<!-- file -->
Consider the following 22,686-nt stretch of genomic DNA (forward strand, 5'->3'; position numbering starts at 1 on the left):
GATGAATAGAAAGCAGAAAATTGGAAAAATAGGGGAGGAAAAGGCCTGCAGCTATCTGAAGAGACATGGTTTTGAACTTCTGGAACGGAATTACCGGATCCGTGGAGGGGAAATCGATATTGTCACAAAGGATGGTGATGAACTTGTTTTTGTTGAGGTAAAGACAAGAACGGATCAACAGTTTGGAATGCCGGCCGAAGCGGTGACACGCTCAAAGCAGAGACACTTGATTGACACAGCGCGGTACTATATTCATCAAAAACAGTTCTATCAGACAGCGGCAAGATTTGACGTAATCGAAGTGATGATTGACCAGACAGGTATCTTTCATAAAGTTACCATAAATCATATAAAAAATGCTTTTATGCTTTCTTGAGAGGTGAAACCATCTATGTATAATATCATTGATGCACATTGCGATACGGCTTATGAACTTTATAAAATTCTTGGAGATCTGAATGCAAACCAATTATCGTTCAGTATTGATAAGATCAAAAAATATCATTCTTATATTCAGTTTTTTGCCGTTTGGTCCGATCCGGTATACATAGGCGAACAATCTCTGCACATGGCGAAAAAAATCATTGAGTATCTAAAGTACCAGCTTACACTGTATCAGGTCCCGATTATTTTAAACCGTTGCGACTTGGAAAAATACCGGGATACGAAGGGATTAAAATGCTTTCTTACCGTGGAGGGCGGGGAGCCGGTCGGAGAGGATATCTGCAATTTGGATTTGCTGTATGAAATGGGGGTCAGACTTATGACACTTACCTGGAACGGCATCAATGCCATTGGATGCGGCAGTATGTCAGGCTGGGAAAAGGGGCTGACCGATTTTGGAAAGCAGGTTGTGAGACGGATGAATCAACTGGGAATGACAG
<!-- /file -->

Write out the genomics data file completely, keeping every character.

Consider the following 22,686-nt stretch of genomic DNA (forward strand, 5'->3'; position numbering starts at 1 on the left):
GATGAATAGAAAGCAGAAAATTGGAAAAATAGGGGAGGAAAAGGCCTGCAGCTATCTGAAGAGACATGGTTTTGAACTTCTGGAACGGAATTACCGGATCCGTGGAGGGGAAATCGATATTGTCACAAAGGATGGTGATGAACTTGTTTTTGTTGAGGTAAAGACAAGAACGGATCAACAGTTTGGAATGCCGGCCGAAGCGGTGACACGCTCAAAGCAGAGACACTTGATTGACACAGCGCGGTACTATATTCATCAAAAACAGTTCTATCAGACAGCGGCAAGATTTGACGTAATCGAAGTGATGATTGACCAGACAGGTATCTTTCATAAAGTTACCATAAATCATATAAAAAATGCTTTTATGCTTTCTTGAGAGGTGAAACCATCTATGTATAATATCATTGATGCACATTGCGATACGGCTTATGAACTTTATAAAATTCTTGGAGATCTGAATGCAAACCAATTATCGTTCAGTATTGATAAGATCAAAAAATATCATTCTTATATTCAGTTTTTTGCCGTTTGGTCCGATCCGGTATACATAGGCGAACAATCTCTGCACATGGCGAAAAAAATCATTGAGTATCTAAAGTACCAGCTTACACTGTATCAGGTCCCGATTATTTTAAACCGTTGCGACTTGGAAAAATACCGGGATACGAAGGGATTAAAATGCTTTCTTACCGTGGAGGGCGGGGAGCCGGTCGGAGAGGATATCTGCAATTTGGATTTGCTGTATGAAATGGGGGTCAGACTTATGACACTTACCTGGAACGGCATCAATGCCATTGGATGCGGCAGTATGTCAGGCTGGGAAAAGGGGCTGACCGATTTTGGAAAGCAGGTTGTGAGACGGATGAATCAACTGGGAATGACAG